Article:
Jabardasth Mahesh in Mahanati

During the scene, where Gemini Ganesan asks Savitri to drink, the face of Gemini Ganesan is hidden under shadows for most of the scene while the face of Savitri is illuminated. This is to hide the intentions of Gemini Ganesan while expressing the emotions of Savitri.

Dulquer Salman and Keerthi Suresh in Mahanati

Madhuravani track was shot on a handheld camera with organic lighting. It was partly shot on film stock using a super 16 mm camera for the grainy texture to depict the 80s.


Samantha Akkineni as Madhuravani in Mahanati

Colour palette:
The analogous colour scheme is mostly used to intensify the emotions. The opening sequence, where Savitri gets hospitalized, has a yellow hue which symbolizes hope. This is not supposed to be a depressive scene so the yellow hue is used in combination with flooding morning sunlight. The other scenes where yellow hue is used are: when Gemini Ganesan announces that he married Savitri in public, when the first daughter of Savitri is born and when Savitri succeeds in convincing Gemini Ganesan to leave the bar. All these scenes symbolise hope of a better future.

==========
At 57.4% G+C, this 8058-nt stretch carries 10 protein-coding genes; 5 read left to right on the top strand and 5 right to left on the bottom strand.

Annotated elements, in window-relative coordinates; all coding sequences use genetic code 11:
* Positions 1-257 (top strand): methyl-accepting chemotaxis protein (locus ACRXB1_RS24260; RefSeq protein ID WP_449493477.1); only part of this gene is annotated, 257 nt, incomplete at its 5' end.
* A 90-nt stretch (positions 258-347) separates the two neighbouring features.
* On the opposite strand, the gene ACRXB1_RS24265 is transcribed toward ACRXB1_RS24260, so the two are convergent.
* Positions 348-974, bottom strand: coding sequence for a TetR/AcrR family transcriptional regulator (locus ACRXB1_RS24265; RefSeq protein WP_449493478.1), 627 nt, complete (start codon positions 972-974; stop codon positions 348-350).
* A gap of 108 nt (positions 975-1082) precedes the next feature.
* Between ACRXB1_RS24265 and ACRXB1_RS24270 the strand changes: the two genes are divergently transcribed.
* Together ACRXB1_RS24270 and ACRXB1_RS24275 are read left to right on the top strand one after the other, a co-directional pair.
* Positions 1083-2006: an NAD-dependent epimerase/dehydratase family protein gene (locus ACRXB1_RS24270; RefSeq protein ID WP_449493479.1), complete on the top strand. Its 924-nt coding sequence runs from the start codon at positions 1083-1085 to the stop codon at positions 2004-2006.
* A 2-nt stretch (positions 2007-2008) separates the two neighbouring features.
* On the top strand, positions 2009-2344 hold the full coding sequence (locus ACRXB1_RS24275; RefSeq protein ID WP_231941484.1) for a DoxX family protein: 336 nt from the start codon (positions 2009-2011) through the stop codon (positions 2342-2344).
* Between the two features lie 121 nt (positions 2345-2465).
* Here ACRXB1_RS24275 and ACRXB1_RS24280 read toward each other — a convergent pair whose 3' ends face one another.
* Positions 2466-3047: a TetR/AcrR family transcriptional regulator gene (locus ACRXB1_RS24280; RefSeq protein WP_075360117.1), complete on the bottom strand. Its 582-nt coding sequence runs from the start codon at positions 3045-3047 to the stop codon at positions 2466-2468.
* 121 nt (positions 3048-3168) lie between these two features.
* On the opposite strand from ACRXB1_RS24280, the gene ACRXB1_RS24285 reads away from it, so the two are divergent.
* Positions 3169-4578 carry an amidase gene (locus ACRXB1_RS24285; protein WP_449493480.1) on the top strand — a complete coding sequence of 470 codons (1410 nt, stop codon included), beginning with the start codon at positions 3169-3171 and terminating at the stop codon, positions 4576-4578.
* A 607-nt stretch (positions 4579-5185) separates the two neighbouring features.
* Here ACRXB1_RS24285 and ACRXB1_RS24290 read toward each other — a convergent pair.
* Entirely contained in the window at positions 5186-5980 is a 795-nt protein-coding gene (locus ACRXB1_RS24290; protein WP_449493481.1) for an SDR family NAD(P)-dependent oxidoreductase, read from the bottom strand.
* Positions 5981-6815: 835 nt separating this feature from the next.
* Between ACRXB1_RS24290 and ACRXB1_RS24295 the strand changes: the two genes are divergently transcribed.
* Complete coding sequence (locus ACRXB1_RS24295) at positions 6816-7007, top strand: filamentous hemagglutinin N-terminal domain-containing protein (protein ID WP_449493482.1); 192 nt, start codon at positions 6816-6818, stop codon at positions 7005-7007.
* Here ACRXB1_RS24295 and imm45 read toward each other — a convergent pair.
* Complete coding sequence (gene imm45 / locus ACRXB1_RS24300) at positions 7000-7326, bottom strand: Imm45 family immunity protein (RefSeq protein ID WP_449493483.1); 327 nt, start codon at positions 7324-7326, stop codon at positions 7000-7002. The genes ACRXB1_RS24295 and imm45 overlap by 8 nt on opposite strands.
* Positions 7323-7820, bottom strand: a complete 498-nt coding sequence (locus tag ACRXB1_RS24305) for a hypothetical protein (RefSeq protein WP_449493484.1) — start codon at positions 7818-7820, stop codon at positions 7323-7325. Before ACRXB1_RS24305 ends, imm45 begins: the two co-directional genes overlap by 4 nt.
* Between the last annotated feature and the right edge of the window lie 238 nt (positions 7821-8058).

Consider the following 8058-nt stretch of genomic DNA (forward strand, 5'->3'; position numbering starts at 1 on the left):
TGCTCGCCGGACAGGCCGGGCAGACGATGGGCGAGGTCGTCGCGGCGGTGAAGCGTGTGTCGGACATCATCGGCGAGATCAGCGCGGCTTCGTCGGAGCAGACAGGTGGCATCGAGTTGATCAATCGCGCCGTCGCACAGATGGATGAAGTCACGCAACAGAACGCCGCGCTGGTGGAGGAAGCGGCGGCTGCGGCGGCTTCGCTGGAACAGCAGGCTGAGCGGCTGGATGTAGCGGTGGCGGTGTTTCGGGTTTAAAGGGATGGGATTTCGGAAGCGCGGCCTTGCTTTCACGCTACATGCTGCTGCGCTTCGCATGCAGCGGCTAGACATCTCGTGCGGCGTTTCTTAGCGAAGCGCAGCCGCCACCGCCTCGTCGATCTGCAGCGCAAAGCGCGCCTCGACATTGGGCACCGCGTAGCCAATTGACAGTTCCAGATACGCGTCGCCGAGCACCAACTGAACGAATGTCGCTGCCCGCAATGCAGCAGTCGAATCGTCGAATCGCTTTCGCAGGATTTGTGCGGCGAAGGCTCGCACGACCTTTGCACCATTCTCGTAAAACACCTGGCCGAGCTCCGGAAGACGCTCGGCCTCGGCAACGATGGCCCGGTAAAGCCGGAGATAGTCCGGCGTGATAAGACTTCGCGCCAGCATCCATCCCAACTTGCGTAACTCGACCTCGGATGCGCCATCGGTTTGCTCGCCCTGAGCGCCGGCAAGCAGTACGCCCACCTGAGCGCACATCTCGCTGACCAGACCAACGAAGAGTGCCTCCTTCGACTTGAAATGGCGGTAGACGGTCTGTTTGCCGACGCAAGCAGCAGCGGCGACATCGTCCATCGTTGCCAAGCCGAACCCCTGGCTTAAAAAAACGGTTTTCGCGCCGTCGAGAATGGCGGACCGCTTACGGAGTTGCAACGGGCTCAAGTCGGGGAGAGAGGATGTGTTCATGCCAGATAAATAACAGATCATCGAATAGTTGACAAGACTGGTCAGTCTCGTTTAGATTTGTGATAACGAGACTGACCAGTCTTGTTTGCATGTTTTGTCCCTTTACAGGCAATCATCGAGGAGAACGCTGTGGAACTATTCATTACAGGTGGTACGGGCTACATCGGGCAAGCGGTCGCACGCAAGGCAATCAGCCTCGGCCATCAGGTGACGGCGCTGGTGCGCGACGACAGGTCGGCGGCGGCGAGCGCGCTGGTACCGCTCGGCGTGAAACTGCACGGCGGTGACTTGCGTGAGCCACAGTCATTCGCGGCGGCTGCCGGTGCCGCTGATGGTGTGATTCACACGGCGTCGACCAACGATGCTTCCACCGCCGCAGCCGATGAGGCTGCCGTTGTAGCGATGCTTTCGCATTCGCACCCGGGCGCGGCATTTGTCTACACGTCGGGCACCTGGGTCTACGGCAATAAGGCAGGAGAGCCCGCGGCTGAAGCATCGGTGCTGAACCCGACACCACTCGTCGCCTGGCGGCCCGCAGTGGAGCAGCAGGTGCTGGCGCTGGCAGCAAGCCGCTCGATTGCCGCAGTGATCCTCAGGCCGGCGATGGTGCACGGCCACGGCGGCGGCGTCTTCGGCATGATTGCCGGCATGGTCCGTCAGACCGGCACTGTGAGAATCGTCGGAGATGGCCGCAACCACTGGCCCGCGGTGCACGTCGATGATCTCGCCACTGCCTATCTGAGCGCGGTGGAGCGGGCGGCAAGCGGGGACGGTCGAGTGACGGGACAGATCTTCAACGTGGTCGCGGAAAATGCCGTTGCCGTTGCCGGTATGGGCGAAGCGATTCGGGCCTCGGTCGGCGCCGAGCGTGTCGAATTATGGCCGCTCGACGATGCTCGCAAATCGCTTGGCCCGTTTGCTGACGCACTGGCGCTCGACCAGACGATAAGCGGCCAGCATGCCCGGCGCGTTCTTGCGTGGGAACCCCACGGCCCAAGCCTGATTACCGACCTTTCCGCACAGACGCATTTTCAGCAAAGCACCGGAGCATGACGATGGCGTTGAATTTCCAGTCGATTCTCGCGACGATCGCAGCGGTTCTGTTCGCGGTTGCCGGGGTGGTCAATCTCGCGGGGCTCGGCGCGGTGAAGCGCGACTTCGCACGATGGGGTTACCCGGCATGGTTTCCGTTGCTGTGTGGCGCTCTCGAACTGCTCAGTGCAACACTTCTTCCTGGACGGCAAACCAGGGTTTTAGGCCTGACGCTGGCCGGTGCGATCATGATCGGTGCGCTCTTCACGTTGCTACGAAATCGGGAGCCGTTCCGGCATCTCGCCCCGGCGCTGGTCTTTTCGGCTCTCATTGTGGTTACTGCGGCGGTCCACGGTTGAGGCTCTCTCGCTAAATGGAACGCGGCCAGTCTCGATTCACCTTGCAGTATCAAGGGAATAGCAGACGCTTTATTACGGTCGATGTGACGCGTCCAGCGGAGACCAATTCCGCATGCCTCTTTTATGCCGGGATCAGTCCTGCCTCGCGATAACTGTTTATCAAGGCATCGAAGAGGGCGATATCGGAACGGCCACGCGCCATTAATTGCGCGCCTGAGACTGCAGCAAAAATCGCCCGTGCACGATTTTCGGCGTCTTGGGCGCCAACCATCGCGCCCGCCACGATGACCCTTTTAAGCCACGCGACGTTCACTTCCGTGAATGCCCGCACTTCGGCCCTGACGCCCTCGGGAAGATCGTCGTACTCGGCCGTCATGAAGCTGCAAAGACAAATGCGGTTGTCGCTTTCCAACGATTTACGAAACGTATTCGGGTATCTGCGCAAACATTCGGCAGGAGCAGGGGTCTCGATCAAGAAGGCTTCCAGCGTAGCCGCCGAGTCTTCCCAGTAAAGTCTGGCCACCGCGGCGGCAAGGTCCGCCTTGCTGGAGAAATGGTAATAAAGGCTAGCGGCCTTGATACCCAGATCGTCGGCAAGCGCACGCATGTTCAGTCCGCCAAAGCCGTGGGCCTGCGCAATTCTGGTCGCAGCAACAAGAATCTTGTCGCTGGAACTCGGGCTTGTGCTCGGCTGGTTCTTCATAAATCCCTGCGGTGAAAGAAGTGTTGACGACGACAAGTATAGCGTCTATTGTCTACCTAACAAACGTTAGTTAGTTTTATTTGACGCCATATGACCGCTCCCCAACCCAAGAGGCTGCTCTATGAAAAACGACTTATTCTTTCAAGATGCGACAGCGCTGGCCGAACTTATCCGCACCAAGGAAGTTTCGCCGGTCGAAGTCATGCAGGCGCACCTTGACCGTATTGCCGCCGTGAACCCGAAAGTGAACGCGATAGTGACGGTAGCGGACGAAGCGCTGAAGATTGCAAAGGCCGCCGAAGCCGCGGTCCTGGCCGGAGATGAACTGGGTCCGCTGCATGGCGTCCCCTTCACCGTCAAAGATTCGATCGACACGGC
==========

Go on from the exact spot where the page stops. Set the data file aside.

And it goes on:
Yellow color in Mahanati

The childhood of Savitri has a lot of greens which signify stability and growth. She learns dance and becomes a stage actor during this time.

Green color in Mahanati

The red colour is used as an expression of power and love. As soon as Savitri becomes actress, the red colour joins the canvas and the love track of Savitri and Gemini Ganesan is entirely portrayed through red hues.


Dulquer Salman and Keerthy Suresh in Mahanati

The colour discordance is rarely used in some scenes. In extreme long shots, the red colour is used to draw attention of the audience.


Color discordance in Mahanati

The stardom of Savitri is expressed through the warmer shades of red, pink and orange. The bright colours are frequently used along with heavy lighting.


Keerthy Suresh in Mahanati in red color

The fall of Savitri is portrayed through black and blue colours. Although black is not used in costumes and sets, it is generated with the help of low lighting. The blue colour symbolizes the depression and frustration due to her personal and professional issues.


Keerthy Suresh in Mahanati in blue color

The story of Madhuravani is told through cyan, which signifies the independent, repression of emotions and inward thinking personality. Madhuravani is interested in making a name for herself instead of trying to fit in her job. Once she decides to rebel against the family restrictions, the pink colour is used.


Samantha Akkineni as Madhuravani in Mahanati

Mahanati is not just impressive because of a great story, the technical standards of the movie are much greater than many contemporary Telugu movies.